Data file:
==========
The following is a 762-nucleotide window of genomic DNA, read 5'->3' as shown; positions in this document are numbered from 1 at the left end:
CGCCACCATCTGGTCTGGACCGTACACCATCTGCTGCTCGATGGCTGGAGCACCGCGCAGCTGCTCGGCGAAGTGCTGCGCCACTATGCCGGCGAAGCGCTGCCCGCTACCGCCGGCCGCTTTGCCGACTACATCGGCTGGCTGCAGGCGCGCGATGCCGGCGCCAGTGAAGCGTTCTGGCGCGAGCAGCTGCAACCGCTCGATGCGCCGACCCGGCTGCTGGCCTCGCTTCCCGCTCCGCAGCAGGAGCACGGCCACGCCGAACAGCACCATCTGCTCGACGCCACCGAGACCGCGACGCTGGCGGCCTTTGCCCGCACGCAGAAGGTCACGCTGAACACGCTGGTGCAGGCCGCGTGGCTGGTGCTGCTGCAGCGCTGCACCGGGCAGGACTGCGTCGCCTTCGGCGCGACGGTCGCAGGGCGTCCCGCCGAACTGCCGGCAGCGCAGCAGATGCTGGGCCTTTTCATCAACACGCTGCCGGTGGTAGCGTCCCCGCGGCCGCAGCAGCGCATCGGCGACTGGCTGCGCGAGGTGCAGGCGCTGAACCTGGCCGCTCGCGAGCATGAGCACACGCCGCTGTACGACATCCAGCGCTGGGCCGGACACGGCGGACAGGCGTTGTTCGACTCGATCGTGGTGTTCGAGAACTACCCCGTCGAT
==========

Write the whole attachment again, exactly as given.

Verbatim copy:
The following is a 762-nucleotide window of genomic DNA, read 5'->3' as shown; positions in this document are numbered from 1 at the left end:
CGCCACCATCTGGTCTGGACCGTACACCATCTGCTGCTCGATGGCTGGAGCACCGCGCAGCTGCTCGGCGAAGTGCTGCGCCACTATGCCGGCGAAGCGCTGCCCGCTACCGCCGGCCGCTTTGCCGACTACATCGGCTGGCTGCAGGCGCGCGATGCCGGCGCCAGTGAAGCGTTCTGGCGCGAGCAGCTGCAACCGCTCGATGCGCCGACCCGGCTGCTGGCCTCGCTTCCCGCTCCGCAGCAGGAGCACGGCCACGCCGAACAGCACCATCTGCTCGACGCCACCGAGACCGCGACGCTGGCGGCCTTTGCCCGCACGCAGAAGGTCACGCTGAACACGCTGGTGCAGGCCGCGTGGCTGGTGCTGCTGCAGCGCTGCACCGGGCAGGACTGCGTCGCCTTCGGCGCGACGGTCGCAGGGCGTCCCGCCGAACTGCCGGCAGCGCAGCAGATGCTGGGCCTTTTCATCAACACGCTGCCGGTGGTAGCGTCCCCGCGGCCGCAGCAGCGCATCGGCGACTGGCTGCGCGAGGTGCAGGCGCTGAACCTGGCCGCTCGCGAGCATGAGCACACGCCGCTGTACGACATCCAGCGCTGGGCCGGACACGGCGGACAGGCGTTGTTCGACTCGATCGTGGTGTTCGAGAACTACCCCGTCGAT